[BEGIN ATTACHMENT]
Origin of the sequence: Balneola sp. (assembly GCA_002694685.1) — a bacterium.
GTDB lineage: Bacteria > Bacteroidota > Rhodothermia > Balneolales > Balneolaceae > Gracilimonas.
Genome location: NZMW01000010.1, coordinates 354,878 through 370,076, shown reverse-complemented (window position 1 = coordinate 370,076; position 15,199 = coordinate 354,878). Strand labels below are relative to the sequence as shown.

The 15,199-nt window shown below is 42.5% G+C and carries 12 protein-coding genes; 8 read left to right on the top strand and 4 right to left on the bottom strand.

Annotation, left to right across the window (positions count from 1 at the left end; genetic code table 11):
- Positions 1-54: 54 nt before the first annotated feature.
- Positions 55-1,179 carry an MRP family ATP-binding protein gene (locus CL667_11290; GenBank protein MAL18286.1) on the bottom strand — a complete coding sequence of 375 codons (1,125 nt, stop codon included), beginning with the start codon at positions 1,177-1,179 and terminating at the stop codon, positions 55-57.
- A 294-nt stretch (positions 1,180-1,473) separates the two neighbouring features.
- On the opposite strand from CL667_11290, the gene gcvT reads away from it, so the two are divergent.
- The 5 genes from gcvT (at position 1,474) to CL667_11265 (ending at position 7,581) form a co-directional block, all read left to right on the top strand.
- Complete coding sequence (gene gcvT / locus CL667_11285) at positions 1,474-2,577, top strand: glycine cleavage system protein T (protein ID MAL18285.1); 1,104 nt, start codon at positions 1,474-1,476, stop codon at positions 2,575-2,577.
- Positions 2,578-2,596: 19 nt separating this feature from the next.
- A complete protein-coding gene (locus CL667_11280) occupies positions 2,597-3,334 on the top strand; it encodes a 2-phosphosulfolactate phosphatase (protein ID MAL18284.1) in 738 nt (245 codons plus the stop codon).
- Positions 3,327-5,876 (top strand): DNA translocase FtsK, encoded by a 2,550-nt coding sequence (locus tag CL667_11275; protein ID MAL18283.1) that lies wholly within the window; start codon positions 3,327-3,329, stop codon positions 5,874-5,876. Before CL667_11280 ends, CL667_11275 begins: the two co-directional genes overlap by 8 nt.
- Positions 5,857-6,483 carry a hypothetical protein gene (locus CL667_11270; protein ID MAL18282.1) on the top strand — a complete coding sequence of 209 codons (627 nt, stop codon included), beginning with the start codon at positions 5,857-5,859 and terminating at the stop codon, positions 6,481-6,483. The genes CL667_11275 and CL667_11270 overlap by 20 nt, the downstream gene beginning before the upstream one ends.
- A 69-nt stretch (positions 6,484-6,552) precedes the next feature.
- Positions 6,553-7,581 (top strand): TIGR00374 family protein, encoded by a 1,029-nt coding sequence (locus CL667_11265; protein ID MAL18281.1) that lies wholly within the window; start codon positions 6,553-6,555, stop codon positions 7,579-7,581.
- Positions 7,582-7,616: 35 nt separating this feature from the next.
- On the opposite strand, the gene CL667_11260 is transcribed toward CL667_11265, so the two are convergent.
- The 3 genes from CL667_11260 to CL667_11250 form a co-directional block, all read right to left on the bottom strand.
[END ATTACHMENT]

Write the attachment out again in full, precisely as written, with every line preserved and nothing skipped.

Origin of the sequence: Balneola sp. (assembly GCA_002694685.1) — a bacterium.
GTDB lineage: Bacteria > Bacteroidota > Rhodothermia > Balneolales > Balneolaceae > Gracilimonas.
Genome location: NZMW01000010.1, coordinates 354,878 through 370,076, shown reverse-complemented (window position 1 = coordinate 370,076; position 15,199 = coordinate 354,878). Strand labels below are relative to the sequence as shown.

The 15,199-nt window shown below is 42.5% G+C and carries 12 protein-coding genes; 8 read left to right on the top strand and 4 right to left on the bottom strand.

Annotation, left to right across the window (positions count from 1 at the left end; genetic code table 11):
- Positions 1-54: 54 nt before the first annotated feature.
- Positions 55-1,179 carry an MRP family ATP-binding protein gene (locus CL667_11290; GenBank protein MAL18286.1) on the bottom strand — a complete coding sequence of 375 codons (1,125 nt, stop codon included), beginning with the start codon at positions 1,177-1,179 and terminating at the stop codon, positions 55-57.
- A 294-nt stretch (positions 1,180-1,473) separates the two neighbouring features.
- On the opposite strand from CL667_11290, the gene gcvT reads away from it, so the two are divergent.
- The 5 genes from gcvT (at position 1,474) to CL667_11265 (ending at position 7,581) form a co-directional block, all read left to right on the top strand.
- Complete coding sequence (gene gcvT / locus CL667_11285) at positions 1,474-2,577, top strand: glycine cleavage system protein T (protein ID MAL18285.1); 1,104 nt, start codon at positions 1,474-1,476, stop codon at positions 2,575-2,577.
- Positions 2,578-2,596: 19 nt separating this feature from the next.
- A complete protein-coding gene (locus CL667_11280) occupies positions 2,597-3,334 on the top strand; it encodes a 2-phosphosulfolactate phosphatase (protein ID MAL18284.1) in 738 nt (245 codons plus the stop codon).
- Positions 3,327-5,876 (top strand): DNA translocase FtsK, encoded by a 2,550-nt coding sequence (locus tag CL667_11275; protein ID MAL18283.1) that lies wholly within the window; start codon positions 3,327-3,329, stop codon positions 5,874-5,876. Before CL667_11280 ends, CL667_11275 begins: the two co-directional genes overlap by 8 nt.
- Positions 5,857-6,483 carry a hypothetical protein gene (locus CL667_11270; protein ID MAL18282.1) on the top strand — a complete coding sequence of 209 codons (627 nt, stop codon included), beginning with the start codon at positions 5,857-5,859 and terminating at the stop codon, positions 6,481-6,483. The genes CL667_11275 and CL667_11270 overlap by 20 nt, the downstream gene beginning before the upstream one ends.
- A 69-nt stretch (positions 6,484-6,552) precedes the next feature.
- Positions 6,553-7,581 (top strand): TIGR00374 family protein, encoded by a 1,029-nt coding sequence (locus CL667_11265; protein ID MAL18281.1) that lies wholly within the window; start codon positions 6,553-6,555, stop codon positions 7,579-7,581.
- Positions 7,582-7,616: 35 nt separating this feature from the next.
- On the opposite strand, the gene CL667_11260 is transcribed toward CL667_11265, so the two are convergent.
- The 3 genes from CL667_11260 to CL667_11250 form a co-directional block, all read right to left on the bottom strand.